Mora Silences Cincinnati With Three-Run Homer

Cincinnati's Wily Mo Pena is forced out at home by O's catcher Geronimo Gil in the fifth inning. Jason LaRue hit a ground ball to third baseman Melvin Mora with the bases loaded and Mora threw Pena out at home.  (Al Behrman - AP)
Cincinnati's Wily Mo Pena is forced out at home by O's catcher Geronimo Gil in the fifth inning. Jason LaRue hit a ground ball to third baseman Melvin Mora with the bases loaded and Mora threw Pena out at home. (Al Behrman - AP)

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By Jorge Arangure Jr.
Washington Post Staff Writer
Saturday, June 11, 2005

C It had taken nine pitches for Melvin Mora to finally get a fastball over the middle of the plate that he could drive against Cincinnati Reds starter Aaron Harang. The ball soared over the left-center field wall, striking a sign advertising a local steakhouse.

The impressive blast helped Baltimore to a 4-3 victory over the Reds, but Mora's home run -- his 13th of the season -- was not even the most important at-bat of the third inning in the teams' first meeting since the 1970 World Series.

David Newhan's eight-pitch walk preceding Mora's homer kept the inning alive. With a man on first base and two outs, Newhan forced Harang to work by fouling off four pitches. After constantly fighting off pitches, two of them with a full count, Harang walked back to the mound in frustration. Finally, Newhan took a ball low and walked to first base. Mora followed with his 424-foot home run.

"When I hit behind Newhan, it makes me more relaxed because he just fouls off a lot of pitches and I can see the rotation of the pitches thrown," Mora said. "So I like to hit behind him because I know he's always going to fight with the pitcher."

Rodrigo Lopez, meantime, bounced back from one of his worst starts of the year last week against Detroit by working out of a fifth-inning jam.

With no outs, the Reds loaded the bases on a double, a walk and an infield single. Catcher Jason LaRue grounded to third. Mora bobbled the ball but still got the force at home. Lopez then struck out Harang and got Ryan Freel to fly out. Lopez was greeted in the dugout by pitching coach Ray Miller, who patted his starting pitcher on the back and pounded catcher Geronimo Gil on the chest.

"Everything worked out pretty good," Lopez said. "That was pretty fortunate I didn't give up any runs."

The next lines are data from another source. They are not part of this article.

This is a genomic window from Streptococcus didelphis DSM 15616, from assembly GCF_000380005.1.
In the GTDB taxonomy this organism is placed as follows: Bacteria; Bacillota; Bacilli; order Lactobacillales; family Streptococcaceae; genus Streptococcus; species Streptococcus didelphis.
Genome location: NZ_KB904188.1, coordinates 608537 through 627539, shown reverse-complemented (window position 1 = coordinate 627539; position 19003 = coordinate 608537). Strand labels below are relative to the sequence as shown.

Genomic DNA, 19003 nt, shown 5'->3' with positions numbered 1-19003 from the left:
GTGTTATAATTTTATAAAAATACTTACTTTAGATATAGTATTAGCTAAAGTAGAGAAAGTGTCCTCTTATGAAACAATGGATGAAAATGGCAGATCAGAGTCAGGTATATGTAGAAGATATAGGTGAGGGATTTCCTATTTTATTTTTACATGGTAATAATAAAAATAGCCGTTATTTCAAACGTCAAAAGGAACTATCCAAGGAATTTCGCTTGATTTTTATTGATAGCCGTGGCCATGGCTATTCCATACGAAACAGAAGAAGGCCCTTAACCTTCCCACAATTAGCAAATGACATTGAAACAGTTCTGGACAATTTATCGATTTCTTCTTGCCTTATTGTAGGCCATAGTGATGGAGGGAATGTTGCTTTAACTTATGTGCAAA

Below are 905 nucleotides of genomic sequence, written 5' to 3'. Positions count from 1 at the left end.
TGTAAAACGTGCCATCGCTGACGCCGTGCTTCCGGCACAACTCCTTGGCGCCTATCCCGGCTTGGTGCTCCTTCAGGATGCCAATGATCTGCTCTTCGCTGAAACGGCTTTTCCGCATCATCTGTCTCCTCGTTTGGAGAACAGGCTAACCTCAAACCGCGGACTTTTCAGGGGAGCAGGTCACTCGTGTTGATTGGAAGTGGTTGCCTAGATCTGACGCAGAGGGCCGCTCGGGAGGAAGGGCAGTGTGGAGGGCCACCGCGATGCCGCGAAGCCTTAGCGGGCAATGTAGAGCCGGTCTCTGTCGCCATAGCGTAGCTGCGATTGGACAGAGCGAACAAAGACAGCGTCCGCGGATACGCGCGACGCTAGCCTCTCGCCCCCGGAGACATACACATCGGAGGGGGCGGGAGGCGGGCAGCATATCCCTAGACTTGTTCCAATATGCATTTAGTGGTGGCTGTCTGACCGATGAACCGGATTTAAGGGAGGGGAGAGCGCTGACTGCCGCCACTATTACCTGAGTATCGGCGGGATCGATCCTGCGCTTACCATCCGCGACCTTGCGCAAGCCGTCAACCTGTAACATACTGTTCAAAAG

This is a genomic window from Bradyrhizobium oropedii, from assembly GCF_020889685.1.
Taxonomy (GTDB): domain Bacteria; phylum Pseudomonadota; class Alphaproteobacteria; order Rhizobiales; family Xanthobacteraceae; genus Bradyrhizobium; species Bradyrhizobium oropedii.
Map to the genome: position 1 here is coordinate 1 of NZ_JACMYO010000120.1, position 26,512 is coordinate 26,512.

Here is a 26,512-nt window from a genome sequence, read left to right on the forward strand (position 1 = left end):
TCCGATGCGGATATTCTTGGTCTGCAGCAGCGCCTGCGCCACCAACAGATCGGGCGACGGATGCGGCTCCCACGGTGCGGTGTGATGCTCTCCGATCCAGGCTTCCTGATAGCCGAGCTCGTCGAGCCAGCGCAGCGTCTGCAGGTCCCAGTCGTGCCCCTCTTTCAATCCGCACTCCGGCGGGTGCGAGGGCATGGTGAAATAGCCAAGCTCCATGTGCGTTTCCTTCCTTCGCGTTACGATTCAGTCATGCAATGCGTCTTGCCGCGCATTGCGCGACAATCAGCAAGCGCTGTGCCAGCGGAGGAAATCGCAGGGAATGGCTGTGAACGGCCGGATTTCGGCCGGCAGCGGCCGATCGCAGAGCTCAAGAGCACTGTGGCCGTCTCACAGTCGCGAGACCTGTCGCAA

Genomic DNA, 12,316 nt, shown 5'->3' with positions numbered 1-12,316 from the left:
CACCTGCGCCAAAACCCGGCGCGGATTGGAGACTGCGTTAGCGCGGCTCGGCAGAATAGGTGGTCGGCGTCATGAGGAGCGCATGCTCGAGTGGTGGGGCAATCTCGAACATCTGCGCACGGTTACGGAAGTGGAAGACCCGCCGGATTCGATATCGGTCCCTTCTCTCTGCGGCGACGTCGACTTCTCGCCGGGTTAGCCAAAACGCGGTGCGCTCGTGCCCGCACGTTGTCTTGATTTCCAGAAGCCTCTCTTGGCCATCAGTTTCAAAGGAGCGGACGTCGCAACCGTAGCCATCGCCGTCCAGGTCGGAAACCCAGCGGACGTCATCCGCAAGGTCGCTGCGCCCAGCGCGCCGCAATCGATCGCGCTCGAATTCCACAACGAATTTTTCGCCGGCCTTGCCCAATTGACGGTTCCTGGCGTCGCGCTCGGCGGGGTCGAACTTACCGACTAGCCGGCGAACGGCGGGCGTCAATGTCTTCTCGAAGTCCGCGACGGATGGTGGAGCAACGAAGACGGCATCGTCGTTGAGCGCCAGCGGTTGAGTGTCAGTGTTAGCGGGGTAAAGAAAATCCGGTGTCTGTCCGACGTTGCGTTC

The Reds again loaded the bases against Lopez in the sixth, though it was not all his fault. With one out and runners on first and second, Rafael Palmeiro allowed a ball hit by Wily Mo Peña to scoot under his legs, which loaded the bases. A dejected Lopez was replaced by Steve Kline, who allowed a run to score on a wild pitch, but got the final two outs.

"I felt he was getting the ball up," Orioles Manager Lee Mazzilli said of pulling Lopez. "I didn't want to get him into a situation where he tried to make the perfect pitch. That was the time to do it."

Lopez pitched 5 1/3 innings and allowed just two runs on five hits. He won for the third time in four starts.

Baltimore, which is 6-5 on its 13-game road trip and leads the American League East by four games, had only two base runners and did not hit a ball out of the infield against Harang after that third inning.

The Orioles, however, added to their lead in the eighth against reliever Kent Mercker. With one out, Mora doubled to right field, and Miguel Tejada followed with a double to left to score Mora.

Five Orioles relievers allowed just one run over the final 3 2/3 innings to secure the win. The only run came on Ken Griffey Jr.'s 10th home run of the season in the eighth inning. By simply being in the lineup, Griffey had helped make history. Friday was the first time three players (Sammy Sosa and Palmeiro included) with 500 or more home runs played in the same game.

Yet a home run played only a secondary role in this game. The most important at-bat of the night did not end with a ball landing over the fence or even the infield. It landed off the plate, in LaRue's glove.

"If I take anything positive out of tonight, that's got to be it," Newhan said. "It turned out to be a big at-bat. You realize what you have behind you. Once I got to 3-2, with the guys behind me, I'm not going to mess around."


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© 2005 The Washington Post Company

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